Skip to Content

Once Upon A Bookshelf

Where Fiction and Reality Meet

The Hunger Games

Author: Suzanne Collins
Originally Published: 2008
Edition Courtney Read Published: 2009
Publisher: Scholastic
Source: Purchased

The Story

From the back of the book:

Winning means fame and fortune.
Losing means certain death.
The Hunger Games have begun…

In the ruins of a place once known as North America lies the nation of Panem, a shining Capitol surrounded by twelve outlying districts. The Capitol is harsh and cruel and keeps the districts in line by forcing them all to send one boy and one girl between the ages of twelve and eighteen to participate in the annual Hunger Games, a fight to the death on live TV.

Sixteen-year-old Katniss Everdeen regards it as a death sentence when she steps forward to take her sister’s place in the Games. But Katniss has been close to dead before – and survival, for her, is second nature. Without really meaning to, she becomes a contender. But if she is to win, she will have to start making choices that weight survival against humanity and life against love.

The Response

Hmm. In all honesty, I was left a little bit underwhelmed by this one. I think there was, quite simply, too much hype surrounding this one for me to enjoy it fully. I kept expecting to be completely blown away… and in the end, it was just… pretty good. Not the OMG AMAZING that everyone else seems to respond to this with. Maybe it’ll get better in the second and third installments in this trilogy. One can hope.

Other than the fact that it didn’t live up to my expectations, however, it was pretty alright. Although it hasn’t had much sticking factor (I really don’t remember much of what actually went on in the book, or who most of the characters were…), it was enjoyable enough while I was reading it.

I do enjoy dystopians. So it definitely had that going for it. Some parts of it I found extremely original – mainly the time in Capitol, both before and after the games. It was so decadent, and so gaudy to the point that it was entrancing. I am VERY MUCH looking forward to seeing this part on the big screen! It reminded me a lot of the window displays that Holt Renfrew on Bloor Street (Toronto, Canada) used to have at Christmas time. Utter decadence to the extreme.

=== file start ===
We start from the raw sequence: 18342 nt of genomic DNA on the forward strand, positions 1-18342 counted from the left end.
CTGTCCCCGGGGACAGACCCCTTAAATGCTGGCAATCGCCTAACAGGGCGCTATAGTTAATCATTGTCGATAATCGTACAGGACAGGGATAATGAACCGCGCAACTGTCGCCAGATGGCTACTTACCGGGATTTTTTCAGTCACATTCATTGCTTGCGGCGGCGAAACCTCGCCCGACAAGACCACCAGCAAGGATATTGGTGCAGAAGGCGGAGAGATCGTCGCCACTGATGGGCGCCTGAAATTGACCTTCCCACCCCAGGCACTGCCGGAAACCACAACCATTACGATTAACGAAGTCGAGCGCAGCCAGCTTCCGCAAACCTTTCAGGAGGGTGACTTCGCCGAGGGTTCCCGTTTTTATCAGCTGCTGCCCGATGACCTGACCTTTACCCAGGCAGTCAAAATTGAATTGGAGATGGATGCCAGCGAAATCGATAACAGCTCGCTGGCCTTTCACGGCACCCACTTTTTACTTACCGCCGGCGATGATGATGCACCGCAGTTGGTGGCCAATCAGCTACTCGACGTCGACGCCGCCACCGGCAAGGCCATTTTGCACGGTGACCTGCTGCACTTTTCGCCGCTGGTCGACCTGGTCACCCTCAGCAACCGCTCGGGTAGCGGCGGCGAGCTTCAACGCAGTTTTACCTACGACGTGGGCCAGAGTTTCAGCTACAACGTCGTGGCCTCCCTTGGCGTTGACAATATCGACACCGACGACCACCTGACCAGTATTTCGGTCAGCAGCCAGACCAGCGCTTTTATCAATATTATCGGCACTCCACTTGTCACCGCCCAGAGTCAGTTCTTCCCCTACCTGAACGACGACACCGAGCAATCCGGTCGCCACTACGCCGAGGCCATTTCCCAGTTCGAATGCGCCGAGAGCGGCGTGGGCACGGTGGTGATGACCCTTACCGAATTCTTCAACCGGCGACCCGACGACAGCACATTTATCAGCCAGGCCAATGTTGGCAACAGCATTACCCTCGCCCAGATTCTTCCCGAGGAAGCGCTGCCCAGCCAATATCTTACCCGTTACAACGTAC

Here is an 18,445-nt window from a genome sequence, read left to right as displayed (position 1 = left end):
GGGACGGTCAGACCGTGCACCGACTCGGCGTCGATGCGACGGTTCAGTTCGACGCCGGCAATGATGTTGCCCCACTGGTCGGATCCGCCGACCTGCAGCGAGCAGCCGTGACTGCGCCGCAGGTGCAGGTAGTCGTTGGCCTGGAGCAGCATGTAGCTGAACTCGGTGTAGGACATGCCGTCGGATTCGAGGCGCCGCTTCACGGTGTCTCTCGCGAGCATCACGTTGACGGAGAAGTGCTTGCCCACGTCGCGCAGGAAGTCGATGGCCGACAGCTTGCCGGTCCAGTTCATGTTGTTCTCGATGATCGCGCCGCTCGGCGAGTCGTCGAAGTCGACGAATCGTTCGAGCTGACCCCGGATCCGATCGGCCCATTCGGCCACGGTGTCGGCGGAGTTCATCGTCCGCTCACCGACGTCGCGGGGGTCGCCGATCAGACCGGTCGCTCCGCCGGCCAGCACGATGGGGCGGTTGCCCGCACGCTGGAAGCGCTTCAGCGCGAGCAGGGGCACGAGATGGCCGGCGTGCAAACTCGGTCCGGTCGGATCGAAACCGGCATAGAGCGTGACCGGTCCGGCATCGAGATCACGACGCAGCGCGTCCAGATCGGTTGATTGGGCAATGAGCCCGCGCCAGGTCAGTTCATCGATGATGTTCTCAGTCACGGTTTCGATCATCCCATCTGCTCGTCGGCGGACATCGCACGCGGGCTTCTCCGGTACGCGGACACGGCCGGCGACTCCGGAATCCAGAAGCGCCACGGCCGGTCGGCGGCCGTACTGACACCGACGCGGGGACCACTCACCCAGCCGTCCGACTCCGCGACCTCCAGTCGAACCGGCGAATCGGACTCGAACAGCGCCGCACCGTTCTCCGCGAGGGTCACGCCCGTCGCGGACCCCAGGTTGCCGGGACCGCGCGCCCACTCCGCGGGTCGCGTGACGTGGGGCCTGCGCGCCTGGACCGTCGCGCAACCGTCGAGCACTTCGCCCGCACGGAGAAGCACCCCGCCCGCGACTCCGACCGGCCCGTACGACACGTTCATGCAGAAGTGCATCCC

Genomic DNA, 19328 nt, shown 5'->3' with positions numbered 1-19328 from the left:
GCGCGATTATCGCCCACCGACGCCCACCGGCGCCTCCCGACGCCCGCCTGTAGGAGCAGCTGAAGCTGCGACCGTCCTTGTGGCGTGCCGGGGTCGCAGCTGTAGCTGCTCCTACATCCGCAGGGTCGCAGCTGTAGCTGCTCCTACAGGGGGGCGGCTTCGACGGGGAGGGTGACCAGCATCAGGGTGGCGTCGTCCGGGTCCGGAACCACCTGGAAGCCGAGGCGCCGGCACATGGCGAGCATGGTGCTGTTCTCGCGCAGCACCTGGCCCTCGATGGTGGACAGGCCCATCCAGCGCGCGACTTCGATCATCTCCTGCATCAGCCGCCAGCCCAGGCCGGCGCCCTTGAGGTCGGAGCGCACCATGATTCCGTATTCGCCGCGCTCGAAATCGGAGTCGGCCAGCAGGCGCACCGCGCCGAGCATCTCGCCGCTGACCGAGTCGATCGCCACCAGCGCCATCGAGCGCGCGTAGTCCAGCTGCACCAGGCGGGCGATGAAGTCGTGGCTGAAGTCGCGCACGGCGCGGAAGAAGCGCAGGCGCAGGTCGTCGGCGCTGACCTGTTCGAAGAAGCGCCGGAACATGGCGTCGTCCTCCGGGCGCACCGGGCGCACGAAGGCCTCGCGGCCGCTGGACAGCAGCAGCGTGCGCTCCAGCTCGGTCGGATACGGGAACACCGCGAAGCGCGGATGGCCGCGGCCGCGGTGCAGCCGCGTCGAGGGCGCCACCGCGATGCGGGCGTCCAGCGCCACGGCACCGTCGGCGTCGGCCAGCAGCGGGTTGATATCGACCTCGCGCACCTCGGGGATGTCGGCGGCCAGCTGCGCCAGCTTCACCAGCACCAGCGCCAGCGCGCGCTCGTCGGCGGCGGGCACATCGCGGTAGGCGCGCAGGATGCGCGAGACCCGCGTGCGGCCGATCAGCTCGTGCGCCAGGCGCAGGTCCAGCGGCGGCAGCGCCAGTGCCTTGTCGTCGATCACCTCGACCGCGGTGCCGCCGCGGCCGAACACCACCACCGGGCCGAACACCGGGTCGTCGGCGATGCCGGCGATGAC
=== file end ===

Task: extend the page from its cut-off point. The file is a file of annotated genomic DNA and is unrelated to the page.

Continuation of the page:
The cast of characters had so much variety as well – from the overprotective Katniss, to the drunken Haymitch, to the … well, how does one even begin to describe Effie Trinket? She is … over the top and unrelatable and unsympathetic and utterly wonderful in a horrible sort of way. She is by far my favourite character in the whole book.

The whole being thrown into an environment where you have to battle to the death to survive… well, that part of the book was boring to me, in all honesty. It would’ve been much more interesting if I had actually cared about any of the other contestants, if I had cared who lived and who died. We didn’t get to know them at all, so their threat to Katniss, Peeta and each other didn’t seem realistic. Or dangerous. We didn’t really see how dangerous they could be – and this is disappointing, especially for those contestants who grew up training for the Hunger Games. The threat NEVER seemed real.

The Bottom Line

I will continue to read the series, even though I don’t think it lived up to the hype. I am, however, quite looking forward to the movie.

Posted by Courtney Wilson @ 7:55 am February 17, 2012.
Category: Young Adult
Book Author(s):
Publisher(s):

  • http://www.strangely-normal.com Shannon

    It would be very difficult to live up to the hype. Though I am seriously looking forward to seeing Elizabeth Banks as Effie.

    So book 2, so far, is a 16 year old girl, who seemed resourceful and resilient in book 1, stuck in a Gale/Peeta love triangle that is simply boring to me. I want to punch her. And then punch Gale. And then hug Peeta.

    It doesn’t help that the audiobook reader sounds like a whiny little girl.

  • http://myreadingbooks.blogspot.com Kailana

    I liked this back when I read it, but by the time book 2 and 3 were released the hype was so crazy I was a bit disinterested in the sequels. And, I ended up not really liking them. I still want to watch the movie, though.

  • http://www.strangely-normal.com Shannon

    I think one of the major issues with the book is that you know right from the beginning that Katniss is going to survive due to the first-person nature of the book, as well as the fact that it’s book one of three. Had it been written in a third person narrative, we could have actually seen the threats that were facing the contestants, as well as not knowing for sure who would walk out of the arena

  • http://www.theintrepidreader.com Marg

    The hype can get so big that the book cannot live up to it!

    I am really looking forward to the movie too. I have already started looking for who I am going to invite to come with me so that we can then discuss the movie at length!

  • http://www.books.moonsoar.com Miranda

    i PERSONALLY loved this sereis I admit the 2 and the 3 books did not excactly live up the 1 book. But, they were all really good . But. I really just want to punch Katniss and hug Peeta!!!!!!!!!!!!!

  • ncgraham

    The hype never got too big to ruin the Harry Potter books for me, so I’m not sure that’s exactly what was at issue here.

    For the record, I quite enjoyed the first book. It wasn’t one of the best things I’d ever read — heck, it wasn’t even one of the best YA novels I’d ever read — but if it was a standalone I would probably buy and reread it. Keep your fingers crossed and your expectations low for the sequels. I’m with Shannon; the development of the love triangle in Catching Fire is pretty annoying, and its resolution in Mockingjay is just a cop-out.

    Nathan (from LibraryThing)